Legends about tunnels leading to and fro churches and abbeys are rife throughout the British Isles. However, there are very few such tunnels actually proven to exist. Most of them are, in fact, remains of cellars and store rooms.

However, a recent discovery at Tintern Abbey in Wales had indeed discovered what definitely is a tunnel, running along a foot path to the abbey. While it is not yet firmly dated, it does appear to connect to the religious buildings. For years, it would seem, people were walking on top of an older subterranean route, blithely unaware of what was underfoot.

Tintern Abbey is a very interesting ruin to visit, built by Walter de Clare, Lord of Chepstow, in 1131. It was the first Cistercian house in Wales.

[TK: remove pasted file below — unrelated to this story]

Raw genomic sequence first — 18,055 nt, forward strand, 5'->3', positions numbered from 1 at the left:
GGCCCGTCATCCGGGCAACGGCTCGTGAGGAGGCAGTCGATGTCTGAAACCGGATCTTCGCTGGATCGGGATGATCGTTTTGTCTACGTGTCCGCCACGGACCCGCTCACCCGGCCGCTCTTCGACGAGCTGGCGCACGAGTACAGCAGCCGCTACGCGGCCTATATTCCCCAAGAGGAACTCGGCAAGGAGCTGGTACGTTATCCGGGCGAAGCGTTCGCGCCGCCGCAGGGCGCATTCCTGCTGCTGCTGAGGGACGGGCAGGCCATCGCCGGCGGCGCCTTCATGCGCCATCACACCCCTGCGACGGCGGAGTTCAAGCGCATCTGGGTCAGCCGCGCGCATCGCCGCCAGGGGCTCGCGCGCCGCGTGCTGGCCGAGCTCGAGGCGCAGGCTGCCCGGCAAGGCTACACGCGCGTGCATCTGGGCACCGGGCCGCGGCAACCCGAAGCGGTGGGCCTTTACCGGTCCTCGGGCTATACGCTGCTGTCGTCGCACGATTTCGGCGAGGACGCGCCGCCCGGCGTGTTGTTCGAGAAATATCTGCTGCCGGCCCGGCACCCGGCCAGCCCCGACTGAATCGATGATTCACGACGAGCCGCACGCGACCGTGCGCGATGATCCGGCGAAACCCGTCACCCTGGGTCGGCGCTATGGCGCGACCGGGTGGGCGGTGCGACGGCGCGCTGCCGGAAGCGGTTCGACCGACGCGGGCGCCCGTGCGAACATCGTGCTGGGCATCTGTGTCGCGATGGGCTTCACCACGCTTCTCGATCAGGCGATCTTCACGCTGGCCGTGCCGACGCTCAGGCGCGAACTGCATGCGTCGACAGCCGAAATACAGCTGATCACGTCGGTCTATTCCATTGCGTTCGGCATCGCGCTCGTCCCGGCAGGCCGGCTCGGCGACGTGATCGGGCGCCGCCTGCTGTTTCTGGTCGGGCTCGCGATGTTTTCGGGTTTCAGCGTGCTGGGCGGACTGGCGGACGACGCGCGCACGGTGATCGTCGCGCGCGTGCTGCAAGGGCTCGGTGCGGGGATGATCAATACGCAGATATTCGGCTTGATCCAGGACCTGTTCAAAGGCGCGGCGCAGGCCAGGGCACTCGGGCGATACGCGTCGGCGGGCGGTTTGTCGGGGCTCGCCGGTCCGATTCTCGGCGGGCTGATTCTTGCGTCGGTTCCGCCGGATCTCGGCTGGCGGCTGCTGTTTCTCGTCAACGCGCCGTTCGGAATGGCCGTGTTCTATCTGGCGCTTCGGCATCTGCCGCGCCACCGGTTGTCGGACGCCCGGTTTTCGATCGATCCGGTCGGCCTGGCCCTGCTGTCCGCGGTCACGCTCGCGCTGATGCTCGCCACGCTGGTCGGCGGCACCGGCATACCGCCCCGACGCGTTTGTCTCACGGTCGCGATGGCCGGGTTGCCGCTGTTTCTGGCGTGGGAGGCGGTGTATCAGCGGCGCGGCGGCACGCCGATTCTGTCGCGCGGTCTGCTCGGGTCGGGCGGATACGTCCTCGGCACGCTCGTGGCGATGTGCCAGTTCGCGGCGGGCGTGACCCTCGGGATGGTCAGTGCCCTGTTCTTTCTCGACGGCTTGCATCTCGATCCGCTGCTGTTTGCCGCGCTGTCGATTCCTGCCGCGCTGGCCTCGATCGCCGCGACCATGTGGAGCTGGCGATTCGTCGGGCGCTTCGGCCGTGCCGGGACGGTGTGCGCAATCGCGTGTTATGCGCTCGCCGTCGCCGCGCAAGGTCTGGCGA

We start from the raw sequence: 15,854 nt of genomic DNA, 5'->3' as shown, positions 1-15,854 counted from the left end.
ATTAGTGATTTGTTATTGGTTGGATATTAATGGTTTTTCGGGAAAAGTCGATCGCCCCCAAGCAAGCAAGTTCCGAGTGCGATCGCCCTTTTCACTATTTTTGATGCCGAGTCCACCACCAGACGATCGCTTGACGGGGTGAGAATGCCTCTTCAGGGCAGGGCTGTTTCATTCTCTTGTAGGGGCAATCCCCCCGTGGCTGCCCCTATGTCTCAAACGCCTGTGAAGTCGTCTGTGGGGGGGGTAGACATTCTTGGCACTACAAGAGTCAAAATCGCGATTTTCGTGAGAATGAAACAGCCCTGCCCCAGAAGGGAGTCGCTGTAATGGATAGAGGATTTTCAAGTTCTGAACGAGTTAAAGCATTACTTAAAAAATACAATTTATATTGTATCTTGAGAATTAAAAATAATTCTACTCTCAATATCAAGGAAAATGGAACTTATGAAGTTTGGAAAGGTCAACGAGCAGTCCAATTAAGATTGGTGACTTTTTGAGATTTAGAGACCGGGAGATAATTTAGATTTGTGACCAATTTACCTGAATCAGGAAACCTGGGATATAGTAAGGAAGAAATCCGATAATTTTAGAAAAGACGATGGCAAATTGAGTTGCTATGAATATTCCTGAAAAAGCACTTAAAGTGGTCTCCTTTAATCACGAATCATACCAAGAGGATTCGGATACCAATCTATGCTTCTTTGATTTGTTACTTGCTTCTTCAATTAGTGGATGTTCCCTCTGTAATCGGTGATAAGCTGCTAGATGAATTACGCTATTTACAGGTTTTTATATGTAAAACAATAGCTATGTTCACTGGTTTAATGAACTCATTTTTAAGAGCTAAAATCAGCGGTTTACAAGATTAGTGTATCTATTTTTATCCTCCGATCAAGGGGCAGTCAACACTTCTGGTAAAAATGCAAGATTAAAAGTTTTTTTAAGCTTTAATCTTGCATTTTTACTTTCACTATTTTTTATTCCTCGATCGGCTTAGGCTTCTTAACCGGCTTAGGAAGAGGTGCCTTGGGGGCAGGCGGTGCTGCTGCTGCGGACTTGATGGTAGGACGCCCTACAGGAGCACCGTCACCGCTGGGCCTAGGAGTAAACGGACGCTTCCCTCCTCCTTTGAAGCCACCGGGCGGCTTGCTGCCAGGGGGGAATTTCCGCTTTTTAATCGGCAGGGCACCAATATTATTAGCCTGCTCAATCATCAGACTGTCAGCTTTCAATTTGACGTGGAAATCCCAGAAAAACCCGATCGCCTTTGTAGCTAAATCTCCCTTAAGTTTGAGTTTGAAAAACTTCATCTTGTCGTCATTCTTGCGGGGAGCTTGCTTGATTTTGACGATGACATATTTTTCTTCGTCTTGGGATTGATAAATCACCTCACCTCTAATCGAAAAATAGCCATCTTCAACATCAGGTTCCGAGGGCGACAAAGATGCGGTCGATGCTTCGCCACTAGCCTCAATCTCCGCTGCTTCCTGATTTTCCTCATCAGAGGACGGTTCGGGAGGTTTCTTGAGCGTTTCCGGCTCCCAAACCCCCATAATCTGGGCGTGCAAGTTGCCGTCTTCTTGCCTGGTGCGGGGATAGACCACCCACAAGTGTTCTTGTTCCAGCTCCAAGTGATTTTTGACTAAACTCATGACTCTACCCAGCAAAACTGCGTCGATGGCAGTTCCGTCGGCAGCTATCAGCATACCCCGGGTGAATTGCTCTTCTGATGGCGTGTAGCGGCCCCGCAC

William Herbert, Earl of Pembroke, and his wife Anne were buried at Tintern before the high altar. His son William Herbert, earl of Huntingdon and his first wife Mary Woodville (sister of Elizabeth Woodville) are ALSO buried here. William the younger was also the husband of Katherine Plantagenet, the illegitimate daughter of Richard III, whom he married in 1484. Katherine, however, appears to have been buried in St James Garlickhythe in London rather than with her husband.


Tintern Abbey, public domain photo

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